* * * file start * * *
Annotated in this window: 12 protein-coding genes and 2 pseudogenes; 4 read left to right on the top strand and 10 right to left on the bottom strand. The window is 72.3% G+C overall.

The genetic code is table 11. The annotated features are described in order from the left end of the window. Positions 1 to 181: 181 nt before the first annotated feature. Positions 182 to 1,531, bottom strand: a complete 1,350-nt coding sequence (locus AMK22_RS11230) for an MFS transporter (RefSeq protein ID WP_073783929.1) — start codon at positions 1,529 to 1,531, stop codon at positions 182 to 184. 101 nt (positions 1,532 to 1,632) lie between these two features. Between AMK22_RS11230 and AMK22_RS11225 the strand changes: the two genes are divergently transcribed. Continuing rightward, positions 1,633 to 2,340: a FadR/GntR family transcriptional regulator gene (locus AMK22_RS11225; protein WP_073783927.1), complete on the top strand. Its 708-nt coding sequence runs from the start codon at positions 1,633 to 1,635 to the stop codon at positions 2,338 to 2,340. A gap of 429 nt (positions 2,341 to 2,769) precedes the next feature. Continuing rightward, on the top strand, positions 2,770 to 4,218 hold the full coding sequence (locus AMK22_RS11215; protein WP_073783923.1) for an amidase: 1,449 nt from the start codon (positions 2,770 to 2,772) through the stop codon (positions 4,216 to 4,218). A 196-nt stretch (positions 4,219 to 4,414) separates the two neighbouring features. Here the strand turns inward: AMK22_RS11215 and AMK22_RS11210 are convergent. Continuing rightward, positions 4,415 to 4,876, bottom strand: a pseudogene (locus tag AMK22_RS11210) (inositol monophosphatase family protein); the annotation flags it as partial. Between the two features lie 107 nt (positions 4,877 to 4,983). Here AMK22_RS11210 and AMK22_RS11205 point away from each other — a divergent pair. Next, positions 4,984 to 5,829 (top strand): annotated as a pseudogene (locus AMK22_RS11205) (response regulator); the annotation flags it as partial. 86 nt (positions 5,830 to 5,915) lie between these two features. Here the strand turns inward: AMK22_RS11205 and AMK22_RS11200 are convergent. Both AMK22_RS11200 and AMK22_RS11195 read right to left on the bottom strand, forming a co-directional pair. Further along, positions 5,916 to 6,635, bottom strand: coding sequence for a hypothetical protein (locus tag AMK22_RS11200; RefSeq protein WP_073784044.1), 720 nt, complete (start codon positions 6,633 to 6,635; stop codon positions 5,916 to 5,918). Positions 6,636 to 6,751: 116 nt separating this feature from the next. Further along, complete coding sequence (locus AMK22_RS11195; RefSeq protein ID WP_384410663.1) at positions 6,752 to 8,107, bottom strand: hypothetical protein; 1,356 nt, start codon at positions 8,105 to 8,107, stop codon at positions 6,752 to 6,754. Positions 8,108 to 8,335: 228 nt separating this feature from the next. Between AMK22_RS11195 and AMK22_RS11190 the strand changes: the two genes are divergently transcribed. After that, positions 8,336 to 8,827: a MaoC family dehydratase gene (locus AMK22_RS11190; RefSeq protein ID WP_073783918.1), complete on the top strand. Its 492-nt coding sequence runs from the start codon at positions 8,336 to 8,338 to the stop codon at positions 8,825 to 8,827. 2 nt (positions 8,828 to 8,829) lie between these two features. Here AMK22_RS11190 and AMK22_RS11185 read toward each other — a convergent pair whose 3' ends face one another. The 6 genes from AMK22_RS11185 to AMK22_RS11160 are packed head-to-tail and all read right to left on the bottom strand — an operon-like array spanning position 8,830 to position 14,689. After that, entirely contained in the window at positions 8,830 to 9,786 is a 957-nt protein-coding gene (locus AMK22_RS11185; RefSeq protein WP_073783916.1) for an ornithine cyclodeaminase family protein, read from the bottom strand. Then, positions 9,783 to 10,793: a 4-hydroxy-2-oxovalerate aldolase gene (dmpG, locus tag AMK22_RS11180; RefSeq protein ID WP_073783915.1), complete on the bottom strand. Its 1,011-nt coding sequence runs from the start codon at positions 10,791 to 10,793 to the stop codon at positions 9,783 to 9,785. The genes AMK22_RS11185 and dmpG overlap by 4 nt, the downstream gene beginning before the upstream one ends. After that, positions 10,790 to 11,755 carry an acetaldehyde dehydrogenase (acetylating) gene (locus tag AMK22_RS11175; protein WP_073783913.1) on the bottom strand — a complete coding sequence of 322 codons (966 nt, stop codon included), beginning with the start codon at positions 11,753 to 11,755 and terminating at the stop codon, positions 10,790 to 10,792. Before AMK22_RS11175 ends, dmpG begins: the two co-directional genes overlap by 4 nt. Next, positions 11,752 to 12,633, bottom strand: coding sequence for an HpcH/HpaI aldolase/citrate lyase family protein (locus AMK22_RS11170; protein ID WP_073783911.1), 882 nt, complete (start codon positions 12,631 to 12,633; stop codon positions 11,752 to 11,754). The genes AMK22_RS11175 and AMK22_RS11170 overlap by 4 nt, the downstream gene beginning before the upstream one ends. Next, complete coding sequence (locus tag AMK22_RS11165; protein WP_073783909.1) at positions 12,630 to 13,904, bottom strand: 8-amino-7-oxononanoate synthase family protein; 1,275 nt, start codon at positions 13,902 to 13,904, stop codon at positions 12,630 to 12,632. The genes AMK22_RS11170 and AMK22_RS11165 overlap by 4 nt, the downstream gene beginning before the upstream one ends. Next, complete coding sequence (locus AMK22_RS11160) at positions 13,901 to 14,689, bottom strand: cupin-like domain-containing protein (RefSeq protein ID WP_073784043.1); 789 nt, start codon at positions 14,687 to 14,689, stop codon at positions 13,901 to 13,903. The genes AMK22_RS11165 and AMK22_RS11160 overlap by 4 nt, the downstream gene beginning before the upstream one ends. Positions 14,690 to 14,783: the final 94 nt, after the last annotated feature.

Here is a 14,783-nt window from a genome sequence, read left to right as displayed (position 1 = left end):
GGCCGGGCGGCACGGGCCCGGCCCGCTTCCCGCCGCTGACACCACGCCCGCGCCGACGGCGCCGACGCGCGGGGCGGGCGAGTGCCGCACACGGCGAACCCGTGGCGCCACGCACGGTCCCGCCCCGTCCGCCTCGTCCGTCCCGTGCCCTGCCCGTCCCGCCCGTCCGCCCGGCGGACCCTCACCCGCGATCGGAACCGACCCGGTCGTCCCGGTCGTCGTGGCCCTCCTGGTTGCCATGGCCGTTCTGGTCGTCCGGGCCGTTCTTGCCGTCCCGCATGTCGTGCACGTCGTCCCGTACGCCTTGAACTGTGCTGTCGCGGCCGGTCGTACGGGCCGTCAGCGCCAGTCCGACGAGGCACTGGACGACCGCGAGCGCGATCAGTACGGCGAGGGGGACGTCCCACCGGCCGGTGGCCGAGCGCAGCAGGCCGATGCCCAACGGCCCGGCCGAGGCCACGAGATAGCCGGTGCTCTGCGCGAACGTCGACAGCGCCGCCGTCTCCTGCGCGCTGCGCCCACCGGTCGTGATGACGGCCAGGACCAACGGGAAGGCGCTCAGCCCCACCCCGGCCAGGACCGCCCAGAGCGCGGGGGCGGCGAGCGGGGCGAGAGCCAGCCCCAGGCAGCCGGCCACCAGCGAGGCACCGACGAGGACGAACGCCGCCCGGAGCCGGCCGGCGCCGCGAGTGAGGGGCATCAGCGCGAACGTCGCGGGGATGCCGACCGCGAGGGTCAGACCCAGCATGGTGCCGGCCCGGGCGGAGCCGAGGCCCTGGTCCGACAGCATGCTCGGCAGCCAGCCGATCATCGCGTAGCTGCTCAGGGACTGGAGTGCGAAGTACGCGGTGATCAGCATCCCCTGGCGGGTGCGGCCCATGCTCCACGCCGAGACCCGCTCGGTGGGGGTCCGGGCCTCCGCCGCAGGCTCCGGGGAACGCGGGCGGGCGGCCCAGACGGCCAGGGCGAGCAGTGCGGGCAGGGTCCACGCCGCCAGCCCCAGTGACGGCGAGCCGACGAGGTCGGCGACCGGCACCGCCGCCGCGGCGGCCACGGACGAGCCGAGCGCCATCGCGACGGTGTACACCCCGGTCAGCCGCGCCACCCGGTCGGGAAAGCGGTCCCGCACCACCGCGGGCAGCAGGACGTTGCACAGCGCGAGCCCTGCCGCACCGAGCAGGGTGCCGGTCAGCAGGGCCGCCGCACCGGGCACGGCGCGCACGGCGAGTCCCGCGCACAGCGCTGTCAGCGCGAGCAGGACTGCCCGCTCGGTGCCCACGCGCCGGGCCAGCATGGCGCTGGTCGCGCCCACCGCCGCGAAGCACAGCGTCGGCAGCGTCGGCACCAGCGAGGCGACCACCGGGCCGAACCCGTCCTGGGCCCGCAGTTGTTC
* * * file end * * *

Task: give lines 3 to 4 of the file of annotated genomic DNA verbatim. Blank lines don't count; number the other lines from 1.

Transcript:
Here is a 14,783-nt window from a genome sequence, read left to right as displayed (position 1 = left end):
GGCCGGGCGGCACGGGCCCGGCCCGCTTCCCGCCGCTGACACCACGCCCGCGCCGACGGCGCCGACGCGCGGGGCGGGCGAGTGCCGCACACGGCGAACCCGTGGCGCCACGCACGGTCCCGCCCCGTCCGCCTCGTCCGTCCCGTGCCCTGCCCGTCCCGCCCGTCCGCCCGGCGGACCCTCACCCGCGATCGGAACCGACCCGGTCGTCCCGGTCGTCGTGGCCCTCCTGGTTGCCATGGCCGTTCTGGTCGTCCGGGCCGTTCTTGCCGTCCCGCATGTCGTGCACGTCGTCCCGTACGCCTTGAACTGTGCTGTCGCGGCCGGTCGTACGGGCCGTCAGCGCCAGTCCGACGAGGCACTGGACGACCGCGAGCGCGATCAGTACGGCGAGGGGGACGTCCCACCGGCCGGTGGCCGAGCGCAGCAGGCCGATGCCCAACGGCCCGGCCGAGGCCACGAGATAGCCGGTGCTCTGCGCGAACGTCGACAGCGCCGCCGTCTCCTGCGCGCTGCGCCCACCGGTCGTGATGACGGCCAGGACCAACGGGAAGGCGCTCAGCCCCACCCCGGCCAGGACCGCCCAGAGCGCGGGGGCGGCGAGCGGGGCGAGAGCCAGCCCCAGGCAGCCGGCCACCAGCGAGGCACCGACGAGGACGAACGCCGCCCGGAGCCGGCCGGCGCCGCGAGTGAGGGGCATCAGCGCGAACGTCGCGGGGATGCCGACCGCGAGGGTCAGACCCAGCATGGTGCCGGCCCGGGCGGAGCCGAGGCCCTGGTCCGACAGCATGCTCGGCAGCCAGCCGATCATCGCGTAGCTGCTCAGGGACTGGAGTGCGAAGTACGCGGTGATCAGCATCCCCTGGCGGGTGCGGCCCATGCTCCACGCCGAGACCCGCTCGGTGGGGGTCCGGGCCTCCGCCGCAGGCTCCGGGGAACGCGGGCGGGCGGCCCAGACGGCCAGGGCGAGCAGTGCGGGCAGGGTCCACGCCGCCAGCCCCAGTGACGGCGAGCCGACGAGGTCGGCGACCGGCACCGCCGCCGCGGCGGCCACGGACGAGCCGAGCGCCATCGCGACGGTGTACACCCCGGTCAGCCGCGCCACCCGGTCGGGAAAGCGGTCCCGCACCACCGCGGGCAGCAGGACGTTGCACAGCGCGAGCCCTGCCGCACCGAGCAGGGTGCCGGTCAGCAGGGCCGCCGCACCGGGCACGGCGCGCACGGCGAGTCCCGCGCACAGCGCTGTCAGCGCGAGCAGGACTGCCCGCTCGGTGCCCACGCGCCGGGCCAGCATGGCGCTGGTCGCGCCCACCGCCGCGAAGCACAGCGTCGGCAGCGTCGGCACCAGCGAGGCGACCACCGGGCCGAACCCGTCCTGGGCCCGCAGTTGTTC